Tempers flare on UPS picket lines
No talks scheduled on 2nd day of nationwide strikeAugust 5, 1997
Web posted at: 12:43 p.m. EDT (1643 GMT)
(CNN) -- On the second day of a strike keeping most of United Parcel Service's familiar brown trucks at a standstill, tempers flared on an Atlanta picket line Tuesday while the federal mediator present when talks collapsed said he hoped to be "meeting with both sides in the foreseeable future."
A L S O :
Tips for consumers during UPS strike
"I am going to be in touch with (UPS and the Teamsters union) this morning as I was (Monday) morning," John Calhoun Wells told CNN in a live interview Tuesday. "We'll just have to see where it goes."
No new talks were scheduled following a Teamsters walkout during contract talks Sunday night. About 185,000 union members, representing about two-thirds of the UPS work force, went on strike early Monday.
The two sides were unable to reach compromises on pay, pensions and the use of part-time employees.
"These are outstanding negotiators," Wells said, referring to Teamsters President Ron Carey and UPS Vice President of Labor Relations David Murray.
Wells said his role was as a "neutral third party," to help the two sides "consider alternatives."
More trouble for customers
The idling of UPS facilities spelled more trouble Tuesday for American businesses and consumers, who were forced to seek other ways to ship their packages, parcels and documents. Rivals such as the U.S. Postal Service and Federal Express Corp. scrambled to service stranded UPS customers.
J.C. Penney, which had shipped more than 200,000 packages each day via UPS, said it was asking customers to pick up items at its stores. For those customers who can't get to stores, packages are being sent parcel post.
At the Mount Horeb Mustard Museum, curator Barry Levenson mapped out a route among the Dane County, Wisconsin, post offices to try to sneak around a limit of four parcels per window customer imposed by the Postal Service.
Picketers confront non-striking worker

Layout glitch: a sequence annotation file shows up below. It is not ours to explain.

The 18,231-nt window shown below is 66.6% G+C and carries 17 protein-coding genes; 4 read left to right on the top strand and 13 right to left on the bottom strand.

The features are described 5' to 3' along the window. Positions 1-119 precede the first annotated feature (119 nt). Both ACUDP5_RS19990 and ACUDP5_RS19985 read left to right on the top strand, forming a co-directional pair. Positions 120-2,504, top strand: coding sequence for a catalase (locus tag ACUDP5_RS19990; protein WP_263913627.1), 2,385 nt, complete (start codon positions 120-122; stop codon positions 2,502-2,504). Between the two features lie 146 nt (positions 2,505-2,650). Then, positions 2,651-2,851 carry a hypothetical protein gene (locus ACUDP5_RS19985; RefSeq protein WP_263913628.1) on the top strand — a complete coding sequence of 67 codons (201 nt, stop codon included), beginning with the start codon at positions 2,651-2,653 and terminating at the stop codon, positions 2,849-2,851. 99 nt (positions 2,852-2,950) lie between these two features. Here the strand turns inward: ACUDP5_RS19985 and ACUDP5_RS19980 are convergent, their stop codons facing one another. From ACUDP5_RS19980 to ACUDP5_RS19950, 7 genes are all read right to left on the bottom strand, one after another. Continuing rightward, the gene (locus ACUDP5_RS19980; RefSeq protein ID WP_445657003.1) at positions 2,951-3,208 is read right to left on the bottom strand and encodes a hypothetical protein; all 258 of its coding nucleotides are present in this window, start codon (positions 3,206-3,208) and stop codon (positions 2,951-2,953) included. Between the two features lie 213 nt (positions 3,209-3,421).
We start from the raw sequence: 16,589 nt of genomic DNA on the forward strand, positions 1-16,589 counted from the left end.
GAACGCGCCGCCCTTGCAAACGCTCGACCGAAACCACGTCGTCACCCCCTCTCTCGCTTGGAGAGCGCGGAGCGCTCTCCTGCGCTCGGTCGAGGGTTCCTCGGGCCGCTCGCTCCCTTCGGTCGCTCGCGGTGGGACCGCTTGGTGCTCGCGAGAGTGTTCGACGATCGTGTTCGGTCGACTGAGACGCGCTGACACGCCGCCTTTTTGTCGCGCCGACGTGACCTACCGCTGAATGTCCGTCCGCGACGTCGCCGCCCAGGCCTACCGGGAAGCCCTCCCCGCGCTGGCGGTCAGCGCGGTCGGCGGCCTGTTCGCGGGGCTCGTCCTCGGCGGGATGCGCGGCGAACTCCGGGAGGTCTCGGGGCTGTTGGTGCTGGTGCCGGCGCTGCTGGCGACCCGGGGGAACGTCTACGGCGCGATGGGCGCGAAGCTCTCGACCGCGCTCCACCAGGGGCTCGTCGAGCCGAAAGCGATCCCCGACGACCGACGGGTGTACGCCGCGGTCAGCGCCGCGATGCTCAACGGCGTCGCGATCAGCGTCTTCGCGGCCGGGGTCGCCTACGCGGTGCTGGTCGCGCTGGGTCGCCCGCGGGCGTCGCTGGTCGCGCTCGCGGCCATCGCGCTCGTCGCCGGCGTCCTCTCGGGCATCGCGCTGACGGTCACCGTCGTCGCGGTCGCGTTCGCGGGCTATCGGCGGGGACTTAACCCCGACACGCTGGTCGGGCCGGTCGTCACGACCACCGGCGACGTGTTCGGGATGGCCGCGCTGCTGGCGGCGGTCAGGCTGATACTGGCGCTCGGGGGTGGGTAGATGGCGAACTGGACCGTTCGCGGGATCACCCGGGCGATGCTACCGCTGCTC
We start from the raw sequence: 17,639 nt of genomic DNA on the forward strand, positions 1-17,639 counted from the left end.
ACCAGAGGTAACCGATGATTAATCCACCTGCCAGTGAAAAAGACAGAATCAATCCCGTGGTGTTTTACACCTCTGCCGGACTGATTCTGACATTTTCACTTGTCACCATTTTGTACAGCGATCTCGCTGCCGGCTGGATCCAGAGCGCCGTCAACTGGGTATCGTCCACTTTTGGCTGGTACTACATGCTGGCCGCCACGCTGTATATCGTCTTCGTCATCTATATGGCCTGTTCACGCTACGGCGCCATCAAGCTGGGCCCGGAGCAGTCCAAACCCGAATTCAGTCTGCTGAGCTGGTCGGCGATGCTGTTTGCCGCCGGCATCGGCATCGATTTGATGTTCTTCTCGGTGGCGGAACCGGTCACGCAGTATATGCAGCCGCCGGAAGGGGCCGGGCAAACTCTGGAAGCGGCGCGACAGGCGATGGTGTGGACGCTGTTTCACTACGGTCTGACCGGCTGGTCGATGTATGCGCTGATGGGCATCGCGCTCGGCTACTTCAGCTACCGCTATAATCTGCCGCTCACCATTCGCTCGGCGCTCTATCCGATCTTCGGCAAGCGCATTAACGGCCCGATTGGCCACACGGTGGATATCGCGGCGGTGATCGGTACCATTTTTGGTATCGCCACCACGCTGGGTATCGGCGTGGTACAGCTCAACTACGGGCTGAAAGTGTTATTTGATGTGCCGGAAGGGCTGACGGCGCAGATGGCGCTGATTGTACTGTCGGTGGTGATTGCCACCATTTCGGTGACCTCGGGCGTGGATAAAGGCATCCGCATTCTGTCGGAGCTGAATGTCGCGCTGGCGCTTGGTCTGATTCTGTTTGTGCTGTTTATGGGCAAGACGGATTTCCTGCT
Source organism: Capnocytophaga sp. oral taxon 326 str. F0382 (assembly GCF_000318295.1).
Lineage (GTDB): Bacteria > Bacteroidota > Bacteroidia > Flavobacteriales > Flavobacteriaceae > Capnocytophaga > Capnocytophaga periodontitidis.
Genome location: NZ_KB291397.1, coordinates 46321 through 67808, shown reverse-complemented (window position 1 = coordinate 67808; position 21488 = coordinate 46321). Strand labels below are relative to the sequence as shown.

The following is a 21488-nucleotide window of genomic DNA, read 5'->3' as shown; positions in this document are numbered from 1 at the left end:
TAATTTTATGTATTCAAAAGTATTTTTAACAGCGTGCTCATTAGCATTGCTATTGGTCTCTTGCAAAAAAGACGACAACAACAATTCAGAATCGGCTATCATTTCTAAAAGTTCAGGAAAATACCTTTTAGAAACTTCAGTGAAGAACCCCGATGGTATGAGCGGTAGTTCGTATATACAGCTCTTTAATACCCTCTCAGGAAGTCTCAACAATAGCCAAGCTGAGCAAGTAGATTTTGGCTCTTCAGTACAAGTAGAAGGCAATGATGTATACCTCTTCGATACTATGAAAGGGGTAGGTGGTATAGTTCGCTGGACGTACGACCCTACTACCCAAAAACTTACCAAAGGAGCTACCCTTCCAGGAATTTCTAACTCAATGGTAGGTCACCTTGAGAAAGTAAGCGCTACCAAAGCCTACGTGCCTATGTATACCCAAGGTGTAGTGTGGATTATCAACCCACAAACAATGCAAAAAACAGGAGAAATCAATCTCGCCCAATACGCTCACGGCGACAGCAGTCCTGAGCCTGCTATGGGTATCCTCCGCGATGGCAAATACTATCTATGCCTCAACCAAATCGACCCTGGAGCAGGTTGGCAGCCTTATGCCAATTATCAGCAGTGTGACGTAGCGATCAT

Thousands of union members, including truck and van drivers, package sorters and loaders, staffed picket lines for a second day from Maine to California, while UPS managers -- many of them having risen through the ranks -- returned to their trucks as drivers.
"A few thousand" non-striking Teamsters also kept working, but UPS said nothing approaching its normal volume of 12 million packages a day could be handled.
In Atlanta, a Teamster crossing a picket line at a UPS distribution center Tuesday was confronted by co-workers. He told strikers they should be glad to have their jobs.
"How many people are out there looking for a job," UPS deliveryman Robert Lee said during the heated but non-violent exchange. "They pay us a good, fair wage."
"They don't," protested his colleagues. "What about your future down the road?" one said.
Although torn by his decision, Lee, 43, told CNN he had to consider his family.
"I've got a family to feed, three kids. And these people here (the strikers) have kids, too," he said.
Elsewhere in the country as the strike unfolded:
* 10 strikers were arrested outside UPS facilities in Boston and Chicago for allegedly trying to block trucks from leaving.
* Seven picketers were charged with disorderly conduct -- one in Rhode Island and the others in Massachusetts -- for blocking trucks as they rolled out of distribution centers.
* In California, two people were injured in incidents when trucks tried to cross picket lines to enter UPS plants.
* In Philadelphia, strikers said they allowed about 20 trucks to leave the distribution center because they were carrying important medical supplies.
UPS international operations unaffected
The strike was expected to have little effect on overseas UPS traffic to the United States and between countries in Europe and other international locations.
The company's intra-European and European domestic services were unaffected by the strike and the 24,000 employees were working normally Tuesday, UPS Europe said. However, it added that import traffic from the United States due to arrive in Europe later in the day "is expected to be somewhat impacted."
UPS management personnel with pilot's licenses were flying the company's international routes.
Correspondent Brian Cabell and Reuters contributed to this report.
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